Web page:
There is freshwater fishing to be had in rivers and lakes in the highlands, generally above 2,500 meters, as well as in the Amazon jungle. Highland fishing is basically limited to trout and silversides, both of which were introduced into Peru in the nineteenth century.
These varieties are plentiful in clean and well-oxygenated waters. At altitudes over 3,000 meters, one tends to catch trout (white and pink or rainbow).
Sports fishing in the jungle, while less developed than along the coast, is concentrated in a few rivers and lakes in the northern Amazon (Iquitos and environs), where local species such as the tucunare, gamitana and araguana are the most common catches.
There is also fishing to be had in some parts of the southern jungle (Madre de Dios), which teem with zúngaro, chambira, paco and doncella.
If willing to practice sport fishing in Peru you should follow these recommendations:
- Every time you head out onto the water, whether in your own boat or a hired one, notify the local harbor captain. This can prove to be of great help in case of accidents.
- Also check tide tables and wave conditions.
- Although no particular permits are needed for sports fishing, the Fisheries Ministry prohibits fishing for trout and silversides in the highlands during the Andean summer, from April to October.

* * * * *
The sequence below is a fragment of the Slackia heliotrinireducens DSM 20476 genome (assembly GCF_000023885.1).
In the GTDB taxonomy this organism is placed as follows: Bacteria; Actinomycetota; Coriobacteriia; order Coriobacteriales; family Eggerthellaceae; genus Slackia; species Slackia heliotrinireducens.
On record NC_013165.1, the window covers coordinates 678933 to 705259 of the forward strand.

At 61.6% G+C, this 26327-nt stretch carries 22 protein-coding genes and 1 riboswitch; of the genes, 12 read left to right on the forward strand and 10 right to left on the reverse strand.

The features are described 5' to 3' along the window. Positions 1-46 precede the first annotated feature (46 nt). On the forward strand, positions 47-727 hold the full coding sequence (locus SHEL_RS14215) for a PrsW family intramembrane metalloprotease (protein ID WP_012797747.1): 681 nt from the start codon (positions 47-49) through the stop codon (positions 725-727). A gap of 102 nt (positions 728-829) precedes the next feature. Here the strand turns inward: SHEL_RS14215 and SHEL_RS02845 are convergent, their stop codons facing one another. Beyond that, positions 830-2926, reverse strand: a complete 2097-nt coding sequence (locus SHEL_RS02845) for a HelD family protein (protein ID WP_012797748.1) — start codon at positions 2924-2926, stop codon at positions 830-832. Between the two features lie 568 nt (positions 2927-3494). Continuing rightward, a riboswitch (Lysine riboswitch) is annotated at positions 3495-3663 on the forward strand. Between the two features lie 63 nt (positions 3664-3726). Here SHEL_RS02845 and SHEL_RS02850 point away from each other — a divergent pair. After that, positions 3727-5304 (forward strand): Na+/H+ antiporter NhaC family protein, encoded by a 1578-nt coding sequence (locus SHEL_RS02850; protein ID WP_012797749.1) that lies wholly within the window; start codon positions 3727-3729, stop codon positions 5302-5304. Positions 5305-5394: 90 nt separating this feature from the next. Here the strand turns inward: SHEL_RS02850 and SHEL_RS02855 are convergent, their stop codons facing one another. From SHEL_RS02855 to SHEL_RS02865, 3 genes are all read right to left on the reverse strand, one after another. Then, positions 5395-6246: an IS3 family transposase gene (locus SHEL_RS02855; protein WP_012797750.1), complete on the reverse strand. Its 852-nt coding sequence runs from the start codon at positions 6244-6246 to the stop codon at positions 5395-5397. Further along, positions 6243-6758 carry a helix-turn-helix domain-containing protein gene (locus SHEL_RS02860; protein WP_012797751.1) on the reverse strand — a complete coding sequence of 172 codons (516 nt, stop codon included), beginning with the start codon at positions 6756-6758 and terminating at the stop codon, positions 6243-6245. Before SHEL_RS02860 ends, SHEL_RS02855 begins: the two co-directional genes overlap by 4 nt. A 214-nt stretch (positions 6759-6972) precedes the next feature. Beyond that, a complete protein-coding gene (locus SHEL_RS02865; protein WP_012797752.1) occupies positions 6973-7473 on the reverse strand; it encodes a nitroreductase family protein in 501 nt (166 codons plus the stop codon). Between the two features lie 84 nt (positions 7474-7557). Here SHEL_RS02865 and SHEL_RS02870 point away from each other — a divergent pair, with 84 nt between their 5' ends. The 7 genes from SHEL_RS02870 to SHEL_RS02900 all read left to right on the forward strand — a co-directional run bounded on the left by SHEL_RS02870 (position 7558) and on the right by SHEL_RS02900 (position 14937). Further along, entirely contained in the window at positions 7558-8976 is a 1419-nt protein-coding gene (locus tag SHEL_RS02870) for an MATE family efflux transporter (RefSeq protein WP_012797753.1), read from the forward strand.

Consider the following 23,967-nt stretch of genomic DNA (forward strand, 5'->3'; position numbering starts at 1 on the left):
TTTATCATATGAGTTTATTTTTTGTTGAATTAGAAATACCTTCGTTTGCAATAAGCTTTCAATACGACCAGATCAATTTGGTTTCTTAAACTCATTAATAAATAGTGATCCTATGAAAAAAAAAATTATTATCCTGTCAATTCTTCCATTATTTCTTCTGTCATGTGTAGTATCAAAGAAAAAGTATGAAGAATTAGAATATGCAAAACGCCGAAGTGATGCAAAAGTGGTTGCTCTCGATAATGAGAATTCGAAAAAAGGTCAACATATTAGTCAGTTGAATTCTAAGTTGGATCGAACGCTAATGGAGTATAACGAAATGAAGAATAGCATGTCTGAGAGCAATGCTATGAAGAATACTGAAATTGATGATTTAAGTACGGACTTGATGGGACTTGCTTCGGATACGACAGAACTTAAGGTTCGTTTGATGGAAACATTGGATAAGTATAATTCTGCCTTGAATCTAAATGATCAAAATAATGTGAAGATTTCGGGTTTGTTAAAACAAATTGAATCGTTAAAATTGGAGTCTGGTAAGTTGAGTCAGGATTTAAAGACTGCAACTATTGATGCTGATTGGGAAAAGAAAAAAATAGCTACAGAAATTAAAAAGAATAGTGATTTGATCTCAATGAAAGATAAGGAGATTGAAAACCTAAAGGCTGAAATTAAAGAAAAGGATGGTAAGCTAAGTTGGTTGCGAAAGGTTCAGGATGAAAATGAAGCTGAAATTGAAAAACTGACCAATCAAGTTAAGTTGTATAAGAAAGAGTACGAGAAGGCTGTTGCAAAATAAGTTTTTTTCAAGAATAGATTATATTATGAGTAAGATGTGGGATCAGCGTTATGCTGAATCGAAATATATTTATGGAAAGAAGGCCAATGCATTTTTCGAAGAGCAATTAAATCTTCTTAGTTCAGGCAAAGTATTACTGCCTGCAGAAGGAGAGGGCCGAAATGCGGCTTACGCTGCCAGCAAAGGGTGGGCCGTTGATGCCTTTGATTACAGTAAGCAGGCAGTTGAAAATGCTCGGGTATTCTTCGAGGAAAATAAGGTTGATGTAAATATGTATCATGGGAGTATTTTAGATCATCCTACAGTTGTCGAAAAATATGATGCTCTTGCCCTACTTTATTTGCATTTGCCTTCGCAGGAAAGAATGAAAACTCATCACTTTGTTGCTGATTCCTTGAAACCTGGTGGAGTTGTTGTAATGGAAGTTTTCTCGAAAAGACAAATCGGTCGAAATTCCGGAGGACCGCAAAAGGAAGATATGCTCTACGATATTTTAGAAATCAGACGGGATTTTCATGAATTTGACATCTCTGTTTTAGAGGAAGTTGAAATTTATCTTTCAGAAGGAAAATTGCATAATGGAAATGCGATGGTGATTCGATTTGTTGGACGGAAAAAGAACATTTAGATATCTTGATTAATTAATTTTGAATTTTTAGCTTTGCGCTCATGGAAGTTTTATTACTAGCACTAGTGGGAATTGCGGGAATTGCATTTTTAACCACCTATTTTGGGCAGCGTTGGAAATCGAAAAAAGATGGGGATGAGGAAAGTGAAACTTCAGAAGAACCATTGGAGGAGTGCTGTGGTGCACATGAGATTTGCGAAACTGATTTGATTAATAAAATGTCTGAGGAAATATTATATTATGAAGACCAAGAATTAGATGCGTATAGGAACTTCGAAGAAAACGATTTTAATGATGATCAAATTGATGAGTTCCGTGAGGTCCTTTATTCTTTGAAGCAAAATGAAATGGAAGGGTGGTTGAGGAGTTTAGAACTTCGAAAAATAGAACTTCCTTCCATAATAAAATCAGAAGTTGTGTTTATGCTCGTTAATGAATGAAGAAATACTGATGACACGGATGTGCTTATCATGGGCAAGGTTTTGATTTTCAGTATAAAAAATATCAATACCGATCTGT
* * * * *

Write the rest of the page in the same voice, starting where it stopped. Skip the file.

- Heed fishing bans and throw back into the sea small specimens or those with roe.
- Fishermen on bluffs or on open beaches need to take care with crumbling cliffs and quicksand.
- Never go fishing alone.
- On the coast: Visitors should bring plenty of water and sunscreen
- In the highlands: Sunscreen is recommended, plus warm clothing. High altitude sickness known locally as soroche can set in at over 2,500 masl. Take precautions by resting the first day, drink plenty of liquids and avoid heavy food and alcohol.
- In the jungle: Never travel without insect repellent, a raincoat and sunscreen. Long-sleeved shirts and long pants are recommended to ward off insect bites. A yellow fever vaccination is obligatory. There are also vaccinations for malaria, tetanus and Hepatitis A and B, as well as local treatment for leishmaniasis (uta) and malaria.
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